Traditionally, accelerator-based neutron generators with deuterium ion and tritium targets have operated on cylinders, which makes it easy to control the electric field and ion beam shape, he said. But that geometry also limits size, beam current and neutron output.
So members of Elizondo-Decanini’s team turned to computer chip geometry. Noting chips have two transistors per bit, they wondered if they could produce one neutron per transistor — what one of Elizondo-Decanini’s peers dubbed a “neutristor.”
“Once you see it, it’s kind of obvious … but before that nobody ever thought of it,” Elizondo-Decanini said.
The fun began with the technology challenges that presented, he said.
The team’s first step was to discover whether it was possible to make a generator shaped like a flat computer chip with all surface-deposited components — everything from the ion source to the target, Elizondo-Decanini said.
“We did not even know the proper scaling to go from cylindrical to flat, or from high operating voltages to lower operating voltages,” he recalled.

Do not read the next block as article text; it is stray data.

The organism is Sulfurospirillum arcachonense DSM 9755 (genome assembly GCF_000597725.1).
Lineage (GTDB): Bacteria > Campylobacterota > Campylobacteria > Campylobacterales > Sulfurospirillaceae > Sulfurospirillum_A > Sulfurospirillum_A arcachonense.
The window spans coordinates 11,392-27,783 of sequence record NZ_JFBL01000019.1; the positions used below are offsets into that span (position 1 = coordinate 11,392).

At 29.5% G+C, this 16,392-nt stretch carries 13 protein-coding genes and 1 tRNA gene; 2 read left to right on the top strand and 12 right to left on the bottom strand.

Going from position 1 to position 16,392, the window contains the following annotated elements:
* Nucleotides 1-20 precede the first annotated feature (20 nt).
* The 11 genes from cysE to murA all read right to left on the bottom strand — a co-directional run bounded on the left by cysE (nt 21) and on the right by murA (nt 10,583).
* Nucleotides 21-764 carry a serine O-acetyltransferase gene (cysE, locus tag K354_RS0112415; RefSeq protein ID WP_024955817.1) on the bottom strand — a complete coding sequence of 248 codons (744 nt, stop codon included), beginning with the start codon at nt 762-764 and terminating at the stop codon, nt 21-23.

However, he said, a cross-section diagram of the simplest diode-based neutron tube translated into the ideal surface-mounted topology, and team members knew they had the tools to design it.
The LDRD project pulled together people from all over Sandia, including design, microelectronics, materials, ceramics, precision fabrication, ion gas loading, engineering and detection calibration. After seven months of working on an ion beam lens design and an additional six months doing the necessary modeling, the team scaled things down.
“The challenges switched to make the device micron size, and then nano size, until we could scale it down no more,” Elizondo-Decanini said. To date, the project has demonstrated scaling to the millimeter and micron size, with neutron production demonstrated in the millimeter size and ion sources demonstrated in the micron size, he said.
The team moved from a millimeter package that looks a like a printed circuit board to a micron package to the concept of mounting the package on a computer chip. The chip configuration allows varying numbers of layers in a stack. That led to the idea of rotating those layers for radial discharge to ramp up output — a return, in a way, to the cylinder.